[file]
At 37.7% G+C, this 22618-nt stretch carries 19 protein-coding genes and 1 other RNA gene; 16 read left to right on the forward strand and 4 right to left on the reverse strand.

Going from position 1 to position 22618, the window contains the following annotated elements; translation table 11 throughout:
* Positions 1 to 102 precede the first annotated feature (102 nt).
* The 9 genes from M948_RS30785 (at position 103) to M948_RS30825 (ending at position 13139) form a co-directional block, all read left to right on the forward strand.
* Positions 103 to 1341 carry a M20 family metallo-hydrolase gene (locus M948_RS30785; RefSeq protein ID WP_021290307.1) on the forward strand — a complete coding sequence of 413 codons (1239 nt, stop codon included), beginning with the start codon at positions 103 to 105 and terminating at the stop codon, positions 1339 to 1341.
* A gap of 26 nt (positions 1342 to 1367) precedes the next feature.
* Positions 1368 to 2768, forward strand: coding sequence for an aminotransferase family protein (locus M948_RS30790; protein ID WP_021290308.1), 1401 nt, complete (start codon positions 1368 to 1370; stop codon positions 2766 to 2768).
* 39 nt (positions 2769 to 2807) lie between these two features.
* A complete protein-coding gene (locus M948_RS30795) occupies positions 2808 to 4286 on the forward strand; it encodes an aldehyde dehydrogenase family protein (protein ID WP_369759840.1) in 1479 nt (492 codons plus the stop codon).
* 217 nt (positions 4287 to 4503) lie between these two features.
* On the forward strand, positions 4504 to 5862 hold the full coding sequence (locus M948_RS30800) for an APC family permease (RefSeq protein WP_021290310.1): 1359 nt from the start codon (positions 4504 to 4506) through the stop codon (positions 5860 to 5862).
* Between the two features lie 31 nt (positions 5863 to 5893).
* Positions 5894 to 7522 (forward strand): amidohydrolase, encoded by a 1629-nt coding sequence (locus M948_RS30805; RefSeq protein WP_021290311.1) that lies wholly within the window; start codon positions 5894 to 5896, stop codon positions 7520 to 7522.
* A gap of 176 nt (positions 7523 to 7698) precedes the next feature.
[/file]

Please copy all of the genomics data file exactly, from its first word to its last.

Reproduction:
At 37.7% G+C, this 22618-nt stretch carries 19 protein-coding genes and 1 other RNA gene; 16 read left to right on the forward strand and 4 right to left on the reverse strand.

Going from position 1 to position 22618, the window contains the following annotated elements; translation table 11 throughout:
* Positions 1 to 102 precede the first annotated feature (102 nt).
* The 9 genes from M948_RS30785 (at position 103) to M948_RS30825 (ending at position 13139) form a co-directional block, all read left to right on the forward strand.
* Positions 103 to 1341 carry a M20 family metallo-hydrolase gene (locus M948_RS30785; RefSeq protein ID WP_021290307.1) on the forward strand — a complete coding sequence of 413 codons (1239 nt, stop codon included), beginning with the start codon at positions 103 to 105 and terminating at the stop codon, positions 1339 to 1341.
* A gap of 26 nt (positions 1342 to 1367) precedes the next feature.
* Positions 1368 to 2768, forward strand: coding sequence for an aminotransferase family protein (locus M948_RS30790; protein ID WP_021290308.1), 1401 nt, complete (start codon positions 1368 to 1370; stop codon positions 2766 to 2768).
* 39 nt (positions 2769 to 2807) lie between these two features.
* A complete protein-coding gene (locus M948_RS30795) occupies positions 2808 to 4286 on the forward strand; it encodes an aldehyde dehydrogenase family protein (protein ID WP_369759840.1) in 1479 nt (492 codons plus the stop codon).
* 217 nt (positions 4287 to 4503) lie between these two features.
* On the forward strand, positions 4504 to 5862 hold the full coding sequence (locus M948_RS30800) for an APC family permease (RefSeq protein WP_021290310.1): 1359 nt from the start codon (positions 4504 to 4506) through the stop codon (positions 5860 to 5862).
* Between the two features lie 31 nt (positions 5863 to 5893).
* Positions 5894 to 7522 (forward strand): amidohydrolase, encoded by a 1629-nt coding sequence (locus M948_RS30805; RefSeq protein WP_021290311.1) that lies wholly within the window; start codon positions 5894 to 5896, stop codon positions 7520 to 7522.
* A gap of 176 nt (positions 7523 to 7698) precedes the next feature.